The where, who and what of sustainable cacao for livelihood, life and land | Abstract
Journal of Geography  & Natural Disasters

Journal of Geography  & Natural Disasters
Open Access

ISSN: 2167-0587


The where, who and what of sustainable cacao for livelihood, life and land

Brian Johnson

Weaving cacao agri-zones and climate change, together with the politics of farmer adaption and family health, this research brings an interdisciplinary approach to up skill farmers in a way that is truly sustainable for their land, wealth and health directly citing latest research from case studies in Bougainville, and Sulawesi. The biggest contribution to carbon footprint of a chocolate bar comes from the farming, which echoes IPCC reports tracing agriculture as responsible for up to 29% of green-house gas emissions. The need to collaborate between science and farming for a new way forward in conservation agriculture is called for and there is opportunity for agri-zone specific site-level climate adaption planning and training with farming. Who - Addressing a farmer’s pain-points and their ability to make a sustainable living income is vital and although farmers have been very adaptive to earth’s evolutions in the past, there is evidence to suggest that there is an unprecedented rate of change, as well as reducing cacao yields. In addition to non-agricultural factors such as logging and mining and other crops, cocoa has been an important agent of deforestation for centuries and especially during the twentieth century. For hundreds of years, farmers have been using the world forest as a production factor and the system proved to be fairly defensible. Except in some countries like Brazil where cocoa plantations were concentrated in few hands, cocoa distributed wealth and sent millions of children to school. In some countries like Ghana and Côte d'Ivoire, cocoa migrations were a basic tool for building a multiethnic society. Forest consumption also helped to make chocolate relatively cheap and affordable for consumers. However, it generated externalities in terms of loss of biodiversity and damage to the environment. More important, it often backfired on producers themselves, who have been exposed to boom-to-bust cycles and recessions as a result of too-rapid migration and deforestation. It is thought that in the short run higher cocoa prices and improved management including pest and disease control and to a certain extent fertilizer use offer scope for a larger cocoa output. In the more distant future the predicted climatic change and increased land use for food production will reduce the size of the cocoa area and affect the leading position of West Africa on the world cocoa market. This review shows that at present the conditions for sustainable production are not met and concludes that important structural changes in the cocoa sector are needed to reach this goal. These changes concern the economic viability of cocoa on small farms, extensive land use and the ecological impact of the current cocoa growing practice. The implementation of these changes requires area specific programs with as their common goal increased economic and environmentally sustainable cocoa production on less land.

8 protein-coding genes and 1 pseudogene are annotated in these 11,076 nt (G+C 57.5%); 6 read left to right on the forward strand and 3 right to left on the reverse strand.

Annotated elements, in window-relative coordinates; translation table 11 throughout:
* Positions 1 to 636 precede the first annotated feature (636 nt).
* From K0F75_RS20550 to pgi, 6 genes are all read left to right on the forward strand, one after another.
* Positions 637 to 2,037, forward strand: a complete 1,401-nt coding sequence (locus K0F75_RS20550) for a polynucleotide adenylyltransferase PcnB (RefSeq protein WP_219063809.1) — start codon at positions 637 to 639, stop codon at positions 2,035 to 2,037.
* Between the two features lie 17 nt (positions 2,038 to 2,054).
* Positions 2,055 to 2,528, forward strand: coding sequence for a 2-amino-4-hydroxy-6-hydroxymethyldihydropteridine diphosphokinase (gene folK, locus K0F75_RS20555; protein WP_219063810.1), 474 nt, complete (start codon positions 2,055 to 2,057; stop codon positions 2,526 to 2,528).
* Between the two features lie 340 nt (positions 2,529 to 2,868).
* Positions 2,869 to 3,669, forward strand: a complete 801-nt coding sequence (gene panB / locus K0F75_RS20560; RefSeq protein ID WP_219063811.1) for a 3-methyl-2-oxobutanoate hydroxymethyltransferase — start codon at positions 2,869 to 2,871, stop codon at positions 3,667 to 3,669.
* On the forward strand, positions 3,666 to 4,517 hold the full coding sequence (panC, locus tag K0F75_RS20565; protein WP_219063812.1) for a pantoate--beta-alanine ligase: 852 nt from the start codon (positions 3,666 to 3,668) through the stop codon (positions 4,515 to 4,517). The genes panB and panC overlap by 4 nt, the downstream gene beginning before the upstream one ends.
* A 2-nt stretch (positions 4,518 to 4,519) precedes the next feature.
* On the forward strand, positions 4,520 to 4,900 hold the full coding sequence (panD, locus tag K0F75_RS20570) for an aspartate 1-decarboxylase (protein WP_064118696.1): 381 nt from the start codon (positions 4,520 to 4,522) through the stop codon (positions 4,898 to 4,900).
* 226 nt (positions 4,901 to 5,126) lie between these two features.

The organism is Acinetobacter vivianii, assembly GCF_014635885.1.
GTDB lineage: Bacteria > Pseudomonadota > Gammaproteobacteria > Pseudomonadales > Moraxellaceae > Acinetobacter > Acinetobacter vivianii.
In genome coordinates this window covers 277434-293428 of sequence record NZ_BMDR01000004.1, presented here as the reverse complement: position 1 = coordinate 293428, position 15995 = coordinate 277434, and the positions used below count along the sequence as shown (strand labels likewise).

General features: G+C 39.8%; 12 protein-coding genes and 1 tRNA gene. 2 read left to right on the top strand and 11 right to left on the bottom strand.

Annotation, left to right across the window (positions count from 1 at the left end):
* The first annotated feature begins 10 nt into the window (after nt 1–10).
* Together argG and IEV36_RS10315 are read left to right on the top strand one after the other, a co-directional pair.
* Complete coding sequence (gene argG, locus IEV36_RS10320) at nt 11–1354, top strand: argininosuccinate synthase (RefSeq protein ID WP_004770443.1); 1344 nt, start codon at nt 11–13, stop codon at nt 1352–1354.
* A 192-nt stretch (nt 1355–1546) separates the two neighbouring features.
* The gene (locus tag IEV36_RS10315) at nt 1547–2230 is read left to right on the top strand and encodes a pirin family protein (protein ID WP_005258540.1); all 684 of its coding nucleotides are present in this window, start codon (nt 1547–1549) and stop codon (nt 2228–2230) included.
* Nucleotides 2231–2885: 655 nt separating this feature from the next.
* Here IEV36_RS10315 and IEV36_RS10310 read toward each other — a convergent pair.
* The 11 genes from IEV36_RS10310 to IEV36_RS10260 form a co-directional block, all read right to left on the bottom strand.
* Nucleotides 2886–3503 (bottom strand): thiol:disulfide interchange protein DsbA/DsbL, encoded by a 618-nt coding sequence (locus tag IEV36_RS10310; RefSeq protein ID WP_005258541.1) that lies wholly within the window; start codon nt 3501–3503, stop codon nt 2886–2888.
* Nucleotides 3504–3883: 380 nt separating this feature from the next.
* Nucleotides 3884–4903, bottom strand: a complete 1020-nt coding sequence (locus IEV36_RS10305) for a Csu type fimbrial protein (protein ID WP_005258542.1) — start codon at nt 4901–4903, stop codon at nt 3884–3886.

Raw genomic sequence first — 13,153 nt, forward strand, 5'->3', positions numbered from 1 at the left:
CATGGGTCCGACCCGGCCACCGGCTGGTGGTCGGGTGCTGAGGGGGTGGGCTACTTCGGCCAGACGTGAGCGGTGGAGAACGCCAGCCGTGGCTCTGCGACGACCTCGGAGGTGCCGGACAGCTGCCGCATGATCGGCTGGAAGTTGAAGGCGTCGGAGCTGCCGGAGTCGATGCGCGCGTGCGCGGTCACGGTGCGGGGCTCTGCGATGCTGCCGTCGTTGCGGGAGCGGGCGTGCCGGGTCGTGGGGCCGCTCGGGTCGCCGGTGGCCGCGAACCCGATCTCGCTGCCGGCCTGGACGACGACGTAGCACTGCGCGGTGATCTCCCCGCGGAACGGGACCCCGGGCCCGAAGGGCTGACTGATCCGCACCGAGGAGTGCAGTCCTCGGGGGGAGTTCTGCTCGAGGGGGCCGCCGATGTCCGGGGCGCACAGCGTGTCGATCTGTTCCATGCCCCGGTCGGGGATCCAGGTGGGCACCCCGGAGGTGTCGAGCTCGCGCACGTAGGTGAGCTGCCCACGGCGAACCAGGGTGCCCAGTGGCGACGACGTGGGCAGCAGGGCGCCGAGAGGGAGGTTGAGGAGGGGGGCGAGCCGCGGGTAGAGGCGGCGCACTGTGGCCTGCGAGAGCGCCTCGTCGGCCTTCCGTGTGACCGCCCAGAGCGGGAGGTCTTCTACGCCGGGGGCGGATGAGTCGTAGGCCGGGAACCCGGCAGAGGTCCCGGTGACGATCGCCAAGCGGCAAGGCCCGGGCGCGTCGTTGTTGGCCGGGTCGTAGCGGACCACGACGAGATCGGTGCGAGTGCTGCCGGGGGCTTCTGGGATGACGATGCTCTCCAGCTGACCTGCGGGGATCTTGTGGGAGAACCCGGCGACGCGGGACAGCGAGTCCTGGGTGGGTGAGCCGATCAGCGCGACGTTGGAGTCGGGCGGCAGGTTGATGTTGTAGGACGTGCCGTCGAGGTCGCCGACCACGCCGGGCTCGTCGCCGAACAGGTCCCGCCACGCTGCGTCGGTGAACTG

Published Date: 2021-03-31; Received Date: 2021-03-10